The Plumed Serpent

From Wikipedia, the free encyclopedia
Jump to: navigation, search
First US edition (publ, Knopf, 1926)
Cover by Dorothy Brett

The Plumed Serpent is a novel by D. H. Lawrence, first published by Martin Secker in 1926. It was begun when the author was living at what is now the D. H. Lawrence Ranch near Taos in U.S. state of New Mexico in 1924, accompanied by his wife Frieda and artist Dorothy Brett.[1] The original working title of an early draft was "Quetzalcoatl", a reference to the cult of the plumed serpent in Mexico.


The novel has a contemporary setting during the period of the Mexican Revolution. It opens with a group of tourists visiting a bullfight in Mexico City. One of them, Kate Leslie, departs in disgust and encounters Don Cipriano, a Mexican general. Later she meets his friend, an intellectual landowner Don Ramón, and travels to Sayula, a small town set on a lake. Ramón and Cipriano are leading a revival of a pre-Christian religion and Kate becomes drawn into their cult.


Literary critic Harold Bloom writes that Lawrence was writing as a "rather weird political theorist" in The Plumed Serpent.[2]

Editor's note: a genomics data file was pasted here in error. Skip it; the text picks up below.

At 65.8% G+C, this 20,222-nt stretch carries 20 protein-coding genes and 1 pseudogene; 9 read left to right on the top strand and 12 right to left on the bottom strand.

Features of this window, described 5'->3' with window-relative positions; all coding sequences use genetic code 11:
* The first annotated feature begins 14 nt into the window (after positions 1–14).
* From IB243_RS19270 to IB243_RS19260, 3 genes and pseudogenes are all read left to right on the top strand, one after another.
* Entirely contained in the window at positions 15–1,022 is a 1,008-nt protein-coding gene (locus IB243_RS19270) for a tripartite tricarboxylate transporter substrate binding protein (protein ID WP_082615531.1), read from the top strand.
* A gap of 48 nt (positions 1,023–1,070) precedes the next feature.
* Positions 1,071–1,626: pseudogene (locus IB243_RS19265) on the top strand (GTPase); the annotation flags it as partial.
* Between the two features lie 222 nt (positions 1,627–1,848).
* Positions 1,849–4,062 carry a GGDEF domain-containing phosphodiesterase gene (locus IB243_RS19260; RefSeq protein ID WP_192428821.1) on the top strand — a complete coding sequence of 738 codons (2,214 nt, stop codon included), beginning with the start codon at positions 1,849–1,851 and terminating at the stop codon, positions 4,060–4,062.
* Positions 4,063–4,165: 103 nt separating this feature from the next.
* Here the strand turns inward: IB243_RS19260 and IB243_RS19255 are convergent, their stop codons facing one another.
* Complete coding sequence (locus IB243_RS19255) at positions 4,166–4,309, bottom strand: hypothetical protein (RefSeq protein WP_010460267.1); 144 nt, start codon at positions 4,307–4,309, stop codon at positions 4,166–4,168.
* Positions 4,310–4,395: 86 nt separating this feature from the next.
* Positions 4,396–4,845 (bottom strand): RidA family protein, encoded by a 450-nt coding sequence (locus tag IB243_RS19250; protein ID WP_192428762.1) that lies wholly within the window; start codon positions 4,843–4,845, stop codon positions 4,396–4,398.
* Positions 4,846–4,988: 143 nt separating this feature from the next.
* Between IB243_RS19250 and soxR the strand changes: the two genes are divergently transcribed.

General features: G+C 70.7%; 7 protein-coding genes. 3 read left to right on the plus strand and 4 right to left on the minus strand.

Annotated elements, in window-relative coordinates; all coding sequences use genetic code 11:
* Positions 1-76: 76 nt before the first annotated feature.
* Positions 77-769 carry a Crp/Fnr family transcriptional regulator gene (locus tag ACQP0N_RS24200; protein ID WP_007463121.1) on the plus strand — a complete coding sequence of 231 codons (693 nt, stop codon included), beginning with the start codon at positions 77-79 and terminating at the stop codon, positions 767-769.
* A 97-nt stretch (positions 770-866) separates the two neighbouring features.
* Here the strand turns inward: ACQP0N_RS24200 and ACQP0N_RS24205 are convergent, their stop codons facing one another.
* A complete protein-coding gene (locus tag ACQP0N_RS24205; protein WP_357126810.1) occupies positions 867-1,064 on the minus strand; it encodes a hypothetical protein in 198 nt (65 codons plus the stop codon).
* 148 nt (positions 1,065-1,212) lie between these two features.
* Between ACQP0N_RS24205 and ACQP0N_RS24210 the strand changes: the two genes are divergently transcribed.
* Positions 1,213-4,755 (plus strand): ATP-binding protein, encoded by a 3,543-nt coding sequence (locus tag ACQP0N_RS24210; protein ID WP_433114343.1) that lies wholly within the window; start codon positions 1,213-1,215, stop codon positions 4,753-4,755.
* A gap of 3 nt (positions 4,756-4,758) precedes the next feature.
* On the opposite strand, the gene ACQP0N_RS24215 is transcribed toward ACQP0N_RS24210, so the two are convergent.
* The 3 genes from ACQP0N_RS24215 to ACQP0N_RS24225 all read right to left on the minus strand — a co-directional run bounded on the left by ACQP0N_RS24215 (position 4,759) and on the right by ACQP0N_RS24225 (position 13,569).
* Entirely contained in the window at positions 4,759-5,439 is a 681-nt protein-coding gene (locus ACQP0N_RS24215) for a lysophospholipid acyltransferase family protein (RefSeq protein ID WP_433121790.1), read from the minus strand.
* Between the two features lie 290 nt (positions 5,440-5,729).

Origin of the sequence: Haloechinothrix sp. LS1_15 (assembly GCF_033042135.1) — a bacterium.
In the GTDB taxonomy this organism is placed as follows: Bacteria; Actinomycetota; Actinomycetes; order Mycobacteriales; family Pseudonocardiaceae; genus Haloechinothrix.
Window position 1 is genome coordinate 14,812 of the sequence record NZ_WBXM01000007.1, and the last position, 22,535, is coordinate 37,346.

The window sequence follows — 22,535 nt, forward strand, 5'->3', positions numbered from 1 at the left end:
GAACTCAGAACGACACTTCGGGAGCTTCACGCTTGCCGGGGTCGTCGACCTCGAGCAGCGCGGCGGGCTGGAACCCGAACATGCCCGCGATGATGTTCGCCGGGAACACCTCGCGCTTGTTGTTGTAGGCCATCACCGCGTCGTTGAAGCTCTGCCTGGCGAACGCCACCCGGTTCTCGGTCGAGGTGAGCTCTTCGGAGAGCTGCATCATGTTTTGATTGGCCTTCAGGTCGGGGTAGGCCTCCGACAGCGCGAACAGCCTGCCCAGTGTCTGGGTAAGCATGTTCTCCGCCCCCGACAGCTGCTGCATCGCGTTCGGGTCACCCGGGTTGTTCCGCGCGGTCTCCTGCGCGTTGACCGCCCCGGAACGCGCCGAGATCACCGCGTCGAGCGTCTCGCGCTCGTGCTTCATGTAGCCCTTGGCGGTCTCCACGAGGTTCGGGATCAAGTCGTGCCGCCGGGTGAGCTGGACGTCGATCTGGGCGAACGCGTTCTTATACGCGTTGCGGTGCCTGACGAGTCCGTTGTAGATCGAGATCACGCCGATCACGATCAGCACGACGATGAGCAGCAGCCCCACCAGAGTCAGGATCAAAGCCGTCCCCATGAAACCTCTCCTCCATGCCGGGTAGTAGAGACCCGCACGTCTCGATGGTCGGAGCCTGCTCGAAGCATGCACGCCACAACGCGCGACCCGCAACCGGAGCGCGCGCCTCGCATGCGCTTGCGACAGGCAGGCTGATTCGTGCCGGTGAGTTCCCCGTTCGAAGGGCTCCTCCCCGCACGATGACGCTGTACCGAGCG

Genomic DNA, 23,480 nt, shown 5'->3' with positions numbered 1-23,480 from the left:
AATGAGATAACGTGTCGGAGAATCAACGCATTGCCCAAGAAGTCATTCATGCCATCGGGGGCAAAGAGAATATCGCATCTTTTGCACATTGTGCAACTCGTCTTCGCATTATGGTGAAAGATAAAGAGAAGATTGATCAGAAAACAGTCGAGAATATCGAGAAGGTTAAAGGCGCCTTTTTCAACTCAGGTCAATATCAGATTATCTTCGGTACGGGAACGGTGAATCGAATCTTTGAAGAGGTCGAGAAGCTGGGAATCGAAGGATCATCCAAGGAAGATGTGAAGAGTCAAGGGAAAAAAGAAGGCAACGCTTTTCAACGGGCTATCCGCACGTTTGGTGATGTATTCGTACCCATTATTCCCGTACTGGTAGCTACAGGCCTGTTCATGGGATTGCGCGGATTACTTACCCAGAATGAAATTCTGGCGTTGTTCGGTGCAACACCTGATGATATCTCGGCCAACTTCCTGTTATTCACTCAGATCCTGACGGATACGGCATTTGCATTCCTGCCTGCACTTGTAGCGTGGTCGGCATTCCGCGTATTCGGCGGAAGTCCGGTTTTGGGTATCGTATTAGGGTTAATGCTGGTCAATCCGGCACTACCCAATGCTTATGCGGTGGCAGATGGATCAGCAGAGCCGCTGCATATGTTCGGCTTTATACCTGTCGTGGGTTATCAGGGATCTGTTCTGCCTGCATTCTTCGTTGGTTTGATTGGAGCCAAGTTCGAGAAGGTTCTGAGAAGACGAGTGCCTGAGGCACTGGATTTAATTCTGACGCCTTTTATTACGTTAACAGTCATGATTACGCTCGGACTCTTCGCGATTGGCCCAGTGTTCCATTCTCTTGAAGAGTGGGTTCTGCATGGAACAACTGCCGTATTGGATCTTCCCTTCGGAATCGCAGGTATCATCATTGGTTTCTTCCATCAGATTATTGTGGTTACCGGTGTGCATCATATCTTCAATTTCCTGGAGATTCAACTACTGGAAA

Standard editions[edit]

  • The Plumed Serpent (1926), edited by L.D. Clark, Cambridge University Press, 1987, ISBN 0-521-22262-1
  • The Plumed Serpent (1926), ed. by L. D. Clark and Introd. Virginia Crosswhite Hyde, Penguin Twentieth Century Classics 1995 ISBN 0-14-018812-6
  • The Plumed Serpent (1926), Edited with an introduction by Ronald G. Walker, Penguin English Library, 1983
  • Quetzalcoatl (1925), edited by Louis L Martz, W W Norton Edition, 1998, ISBN 0-8112-1385-4 – Early draft of The Plumed Serpent


  1. ^ Taos Summer Writers Conference
  2. ^ Bloom, Harold. The Western Cannon: The Books and School of the Ages. Riverhead Books, 1995, p. 408.

External links[edit]